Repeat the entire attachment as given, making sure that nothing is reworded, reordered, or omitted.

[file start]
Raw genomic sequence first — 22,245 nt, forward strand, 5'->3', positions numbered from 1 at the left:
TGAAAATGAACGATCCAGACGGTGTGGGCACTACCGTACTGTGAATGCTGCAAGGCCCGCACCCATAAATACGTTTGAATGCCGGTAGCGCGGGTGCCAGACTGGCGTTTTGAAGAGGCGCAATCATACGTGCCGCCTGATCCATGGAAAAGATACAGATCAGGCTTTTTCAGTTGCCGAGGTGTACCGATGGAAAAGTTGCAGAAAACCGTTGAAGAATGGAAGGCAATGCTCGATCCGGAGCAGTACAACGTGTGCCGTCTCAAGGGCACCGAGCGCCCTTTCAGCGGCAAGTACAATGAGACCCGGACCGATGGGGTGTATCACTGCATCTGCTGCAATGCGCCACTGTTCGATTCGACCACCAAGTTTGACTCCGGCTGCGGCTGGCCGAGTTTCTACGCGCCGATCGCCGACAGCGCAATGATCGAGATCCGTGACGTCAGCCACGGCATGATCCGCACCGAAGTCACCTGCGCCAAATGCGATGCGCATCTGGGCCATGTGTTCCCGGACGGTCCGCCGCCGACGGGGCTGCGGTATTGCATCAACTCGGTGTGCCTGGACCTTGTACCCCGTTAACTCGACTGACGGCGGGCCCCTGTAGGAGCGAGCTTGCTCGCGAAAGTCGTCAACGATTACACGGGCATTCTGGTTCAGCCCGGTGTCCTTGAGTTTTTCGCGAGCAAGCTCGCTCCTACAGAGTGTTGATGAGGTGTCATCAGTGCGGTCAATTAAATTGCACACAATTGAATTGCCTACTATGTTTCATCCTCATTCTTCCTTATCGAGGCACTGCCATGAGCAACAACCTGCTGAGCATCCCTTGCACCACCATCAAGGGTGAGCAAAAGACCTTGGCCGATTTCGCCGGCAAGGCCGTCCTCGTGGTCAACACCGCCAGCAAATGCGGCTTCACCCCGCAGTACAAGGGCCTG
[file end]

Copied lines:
Raw genomic sequence first — 22,245 nt, forward strand, 5'->3', positions numbered from 1 at the left:
TGAAAATGAACGATCCAGACGGTGTGGGCACTACCGTACTGTGAATGCTGCAAGGCCCGCACCCATAAATACGTTTGAATGCCGGTAGCGCGGGTGCCAGACTGGCGTTTTGAAGAGGCGCAATCATACGTGCCGCCTGATCCATGGAAAAGATACAGATCAGGCTTTTTCAGTTGCCGAGGTGTACCGATGGAAAAGTTGCAGAAAACCGTTGAAGAATGGAAGGCAATGCTCGATCCGGAGCAGTACAACGTGTGCCGTCTCAAGGGCACCGAGCGCCCTTTCAGCGGCAAGTACAATGAGACCCGGACCGATGGGGTGTATCACTGCATCTGCTGCAATGCGCCACTGTTCGATTCGACCACCAAGTTTGACTCCGGCTGCGGCTGGCCGAGTTTCTACGCGCCGATCGCCGACAGCGCAATGATCGAGATCCGTGACGTCAGCCACGGCATGATCCGCACCGAAGTCACCTGCGCCAAATGCGATGCGCATCTGGGCCATGTGTTCCCGGACGGTCCGCCGCCGACGGGGCTGCGGTATTGCATCAACTCGGTGTGCCTGGACCTTGTACCCCGTTAACTCGACTGACGGCGGGCCCCTGTAGGAGCGAGCTTGCTCGCGAAAGTCGTCAACGATTACACGGGCATTCTGGTTCAGCCCGGTGTCCTTGAGTTTTTCGCGAGCAAGCTCGCTCCTACAGAGTGTTGATGAGGTGTCATCAGTGCGGTCAATTAAATTGCACACAATTGAATTGCCTACTATGTTTCATCCTCATTCTTCCTTATCGAGGCACTGCCATGAGCAACAACCTGCTGAGCATCCCTTGCACCACCATCAAGGGTGAGCAAAAGACCTTGGCCGATTTCGCCGGCAAGGCCGTCCTCGTGGTCAACACCGCCAGCAAATGCGGCTTCACCCCGCAGTACAAGGGCCTG